Defence giant BAE Systems is involved in an 18-month study, ending in spring 2004, to design UAV-friendly frigates and destroyers.
The flight decks will be designed for rotorcraft and fixed-wing UAVs, although no particular models have yet been identified. Currently only manned helicopters fly from frigates and destroyers for reconnaissance and anti-submarine patrols.
The investigation will help the navy ensure it has the right equipment for its future use of UAVs, said Nigel Osborne, technology and materials manager for BAE Systems’ customer solutions and support department. ‘There are capability gaps and we are looking at the technology to fill them. Deck lighting and landing aids are well developed, but communications and deck lashing are not so advanced.’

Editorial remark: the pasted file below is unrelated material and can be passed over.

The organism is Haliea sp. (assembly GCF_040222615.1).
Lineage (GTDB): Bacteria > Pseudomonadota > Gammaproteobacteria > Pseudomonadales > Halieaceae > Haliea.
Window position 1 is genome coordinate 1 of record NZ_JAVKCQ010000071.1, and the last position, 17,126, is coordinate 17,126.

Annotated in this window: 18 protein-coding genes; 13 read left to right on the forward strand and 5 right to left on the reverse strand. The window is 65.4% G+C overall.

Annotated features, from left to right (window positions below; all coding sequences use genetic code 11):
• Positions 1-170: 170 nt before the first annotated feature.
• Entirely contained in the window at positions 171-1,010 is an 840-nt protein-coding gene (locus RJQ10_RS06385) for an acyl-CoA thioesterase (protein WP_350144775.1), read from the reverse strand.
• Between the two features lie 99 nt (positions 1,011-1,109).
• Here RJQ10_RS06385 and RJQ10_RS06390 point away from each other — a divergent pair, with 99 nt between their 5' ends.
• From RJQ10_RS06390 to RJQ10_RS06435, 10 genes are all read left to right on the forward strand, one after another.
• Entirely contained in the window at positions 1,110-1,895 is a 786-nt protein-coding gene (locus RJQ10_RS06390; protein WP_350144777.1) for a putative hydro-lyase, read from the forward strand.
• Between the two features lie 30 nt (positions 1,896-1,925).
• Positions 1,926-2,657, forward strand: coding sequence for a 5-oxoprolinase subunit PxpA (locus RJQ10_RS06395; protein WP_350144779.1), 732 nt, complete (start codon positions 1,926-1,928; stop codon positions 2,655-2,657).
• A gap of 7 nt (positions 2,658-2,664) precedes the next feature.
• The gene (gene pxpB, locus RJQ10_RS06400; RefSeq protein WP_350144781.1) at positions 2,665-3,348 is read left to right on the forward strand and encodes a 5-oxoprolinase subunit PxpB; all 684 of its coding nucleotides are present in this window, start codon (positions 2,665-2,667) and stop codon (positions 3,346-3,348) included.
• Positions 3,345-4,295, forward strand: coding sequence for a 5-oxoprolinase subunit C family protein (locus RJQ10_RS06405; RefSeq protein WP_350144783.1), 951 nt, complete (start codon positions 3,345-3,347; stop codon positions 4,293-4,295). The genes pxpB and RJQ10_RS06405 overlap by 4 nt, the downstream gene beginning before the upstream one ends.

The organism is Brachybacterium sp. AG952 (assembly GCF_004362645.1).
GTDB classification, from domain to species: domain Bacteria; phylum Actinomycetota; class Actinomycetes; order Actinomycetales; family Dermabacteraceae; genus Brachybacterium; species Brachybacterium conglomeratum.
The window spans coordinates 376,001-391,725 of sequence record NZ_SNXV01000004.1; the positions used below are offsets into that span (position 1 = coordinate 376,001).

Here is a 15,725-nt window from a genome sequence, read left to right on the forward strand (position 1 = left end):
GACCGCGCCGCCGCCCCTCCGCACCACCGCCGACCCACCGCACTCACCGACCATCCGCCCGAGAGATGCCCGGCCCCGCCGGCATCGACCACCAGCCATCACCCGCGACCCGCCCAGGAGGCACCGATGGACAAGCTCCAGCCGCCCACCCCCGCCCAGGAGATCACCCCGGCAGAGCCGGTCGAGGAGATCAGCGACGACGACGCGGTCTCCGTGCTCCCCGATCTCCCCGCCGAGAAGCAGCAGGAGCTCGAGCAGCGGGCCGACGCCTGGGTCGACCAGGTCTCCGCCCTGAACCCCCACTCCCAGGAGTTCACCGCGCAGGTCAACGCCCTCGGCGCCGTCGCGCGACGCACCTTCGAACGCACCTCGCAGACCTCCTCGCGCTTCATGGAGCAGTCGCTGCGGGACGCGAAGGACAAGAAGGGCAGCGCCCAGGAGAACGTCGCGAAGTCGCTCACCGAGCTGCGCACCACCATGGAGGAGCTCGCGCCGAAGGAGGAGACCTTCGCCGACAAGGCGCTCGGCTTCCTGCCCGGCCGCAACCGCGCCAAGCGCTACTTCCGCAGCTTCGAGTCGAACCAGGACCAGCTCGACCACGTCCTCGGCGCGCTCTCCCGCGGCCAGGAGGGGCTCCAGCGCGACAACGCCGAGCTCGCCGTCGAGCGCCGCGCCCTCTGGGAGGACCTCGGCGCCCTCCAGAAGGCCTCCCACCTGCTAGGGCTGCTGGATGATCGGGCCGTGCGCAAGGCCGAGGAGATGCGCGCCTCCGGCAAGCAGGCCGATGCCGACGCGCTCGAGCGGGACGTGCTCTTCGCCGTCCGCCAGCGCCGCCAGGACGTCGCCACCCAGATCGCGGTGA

The study will involve an analysis of flight operations including the movement of aircraft around the deck. The use of UAVs will also require a change in aircraft management, with storage and the location of services such as refuelling stations major considerations. The positions of the UAV ground station and antenna are particularly important.
BAE Systems is also investigating changing the stabilisers on the Type 23 frigate from a hydraulic to an electrical system. These trapezium-shaped, wing-like devices help to stabilise a ship by providing lift, helping aircraft to land. The MoD hopes an electrical system will reduce maintenance costs over a ship’s lifetime.
In May 2004 a frigate will be fitted with an electrically-controlled stabiliser on one side which will be tested for 12 months. The MoD is also looking to change the hydraulic rudder control on the Type 23 frigate to an electrical system.